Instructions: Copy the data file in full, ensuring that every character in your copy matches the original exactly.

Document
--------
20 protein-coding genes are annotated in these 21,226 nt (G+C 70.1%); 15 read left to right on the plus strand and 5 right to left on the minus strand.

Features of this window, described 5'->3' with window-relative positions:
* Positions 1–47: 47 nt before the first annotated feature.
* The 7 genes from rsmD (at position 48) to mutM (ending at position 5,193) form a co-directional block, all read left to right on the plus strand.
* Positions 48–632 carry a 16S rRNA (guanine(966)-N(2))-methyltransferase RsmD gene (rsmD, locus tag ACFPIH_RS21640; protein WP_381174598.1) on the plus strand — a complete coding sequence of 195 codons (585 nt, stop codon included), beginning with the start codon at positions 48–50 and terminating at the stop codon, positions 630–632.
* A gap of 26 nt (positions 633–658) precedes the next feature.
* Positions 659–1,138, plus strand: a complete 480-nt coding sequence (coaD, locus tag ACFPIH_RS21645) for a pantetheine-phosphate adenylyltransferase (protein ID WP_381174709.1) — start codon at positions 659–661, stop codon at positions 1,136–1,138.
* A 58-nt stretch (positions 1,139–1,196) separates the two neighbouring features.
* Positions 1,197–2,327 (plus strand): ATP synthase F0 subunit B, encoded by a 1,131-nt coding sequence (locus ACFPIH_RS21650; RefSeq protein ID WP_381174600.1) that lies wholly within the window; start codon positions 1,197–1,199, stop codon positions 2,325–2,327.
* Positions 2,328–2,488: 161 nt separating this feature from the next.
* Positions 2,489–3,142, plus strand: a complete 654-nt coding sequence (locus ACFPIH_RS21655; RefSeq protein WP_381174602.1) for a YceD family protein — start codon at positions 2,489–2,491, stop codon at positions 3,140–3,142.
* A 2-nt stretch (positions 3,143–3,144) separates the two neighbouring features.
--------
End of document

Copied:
20 protein-coding genes are annotated in these 21,226 nt (G+C 70.1%); 15 read left to right on the plus strand and 5 right to left on the minus strand.

Features of this window, described 5'->3' with window-relative positions:
* Positions 1–47: 47 nt before the first annotated feature.
* The 7 genes from rsmD (at position 48) to mutM (ending at position 5,193) form a co-directional block, all read left to right on the plus strand.
* Positions 48–632 carry a 16S rRNA (guanine(966)-N(2))-methyltransferase RsmD gene (rsmD, locus tag ACFPIH_RS21640; protein WP_381174598.1) on the plus strand — a complete coding sequence of 195 codons (585 nt, stop codon included), beginning with the start codon at positions 48–50 and terminating at the stop codon, positions 630–632.
* A gap of 26 nt (positions 633–658) precedes the next feature.
* Positions 659–1,138, plus strand: a complete 480-nt coding sequence (coaD, locus tag ACFPIH_RS21645) for a pantetheine-phosphate adenylyltransferase (protein ID WP_381174709.1) — start codon at positions 659–661, stop codon at positions 1,136–1,138.
* A 58-nt stretch (positions 1,139–1,196) separates the two neighbouring features.
* Positions 1,197–2,327 (plus strand): ATP synthase F0 subunit B, encoded by a 1,131-nt coding sequence (locus ACFPIH_RS21650; RefSeq protein ID WP_381174600.1) that lies wholly within the window; start codon positions 1,197–1,199, stop codon positions 2,325–2,327.
* Positions 2,328–2,488: 161 nt separating this feature from the next.
* Positions 2,489–3,142, plus strand: a complete 654-nt coding sequence (locus ACFPIH_RS21655; RefSeq protein WP_381174602.1) for a YceD family protein — start codon at positions 2,489–2,491, stop codon at positions 3,140–3,142.
* A 2-nt stretch (positions 3,143–3,144) separates the two neighbouring features.